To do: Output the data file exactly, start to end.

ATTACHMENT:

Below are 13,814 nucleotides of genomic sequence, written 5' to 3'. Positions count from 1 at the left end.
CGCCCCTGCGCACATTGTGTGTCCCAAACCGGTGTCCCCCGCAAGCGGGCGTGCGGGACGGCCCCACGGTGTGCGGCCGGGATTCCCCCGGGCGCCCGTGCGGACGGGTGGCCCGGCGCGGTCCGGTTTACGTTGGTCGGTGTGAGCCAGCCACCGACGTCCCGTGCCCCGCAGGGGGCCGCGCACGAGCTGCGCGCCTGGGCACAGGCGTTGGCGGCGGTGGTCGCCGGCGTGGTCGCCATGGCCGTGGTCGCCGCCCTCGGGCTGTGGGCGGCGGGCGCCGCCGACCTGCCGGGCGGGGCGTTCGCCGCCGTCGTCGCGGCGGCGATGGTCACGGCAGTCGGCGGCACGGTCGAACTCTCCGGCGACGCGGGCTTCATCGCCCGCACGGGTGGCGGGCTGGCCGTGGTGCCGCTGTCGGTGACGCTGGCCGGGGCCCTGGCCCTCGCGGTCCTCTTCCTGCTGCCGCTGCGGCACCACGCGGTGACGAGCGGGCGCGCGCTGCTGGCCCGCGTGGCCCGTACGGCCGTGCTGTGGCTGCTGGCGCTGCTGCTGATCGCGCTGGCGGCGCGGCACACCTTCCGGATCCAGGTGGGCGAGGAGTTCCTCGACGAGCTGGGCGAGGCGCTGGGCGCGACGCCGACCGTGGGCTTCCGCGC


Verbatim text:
Below are 13,814 nucleotides of genomic sequence, written 5' to 3'. Positions count from 1 at the left end.
CGCCCCTGCGCACATTGTGTGTCCCAAACCGGTGTCCCCCGCAAGCGGGCGTGCGGGACGGCCCCACGGTGTGCGGCCGGGATTCCCCCGGGCGCCCGTGCGGACGGGTGGCCCGGCGCGGTCCGGTTTACGTTGGTCGGTGTGAGCCAGCCACCGACGTCCCGTGCCCCGCAGGGGGCCGCGCACGAGCTGCGCGCCTGGGCACAGGCGTTGGCGGCGGTGGTCGCCGGCGTGGTCGCCATGGCCGTGGTCGCCGCCCTCGGGCTGTGGGCGGCGGGCGCCGCCGACCTGCCGGGCGGGGCGTTCGCCGCCGTCGTCGCGGCGGCGATGGTCACGGCAGTCGGCGGCACGGTCGAACTCTCCGGCGACGCGGGCTTCATCGCCCGCACGGGTGGCGGGCTGGCCGTGGTGCCGCTGTCGGTGACGCTGGCCGGGGCCCTGGCCCTCGCGGTCCTCTTCCTGCTGCCGCTGCGGCACCACGCGGTGACGAGCGGGCGCGCGCTGCTGGCCCGCGTGGCCCGTACGGCCGTGCTGTGGCTGCTGGCGCTGCTGCTGATCGCGCTGGCGGCGCGGCACACCTTCCGGATCCAGGTGGGCGAGGAGTTCCTCGACGAGCTGGGCGAGGCGCTGGGCGCGACGCCGACCGTGGGCTTCCGCGC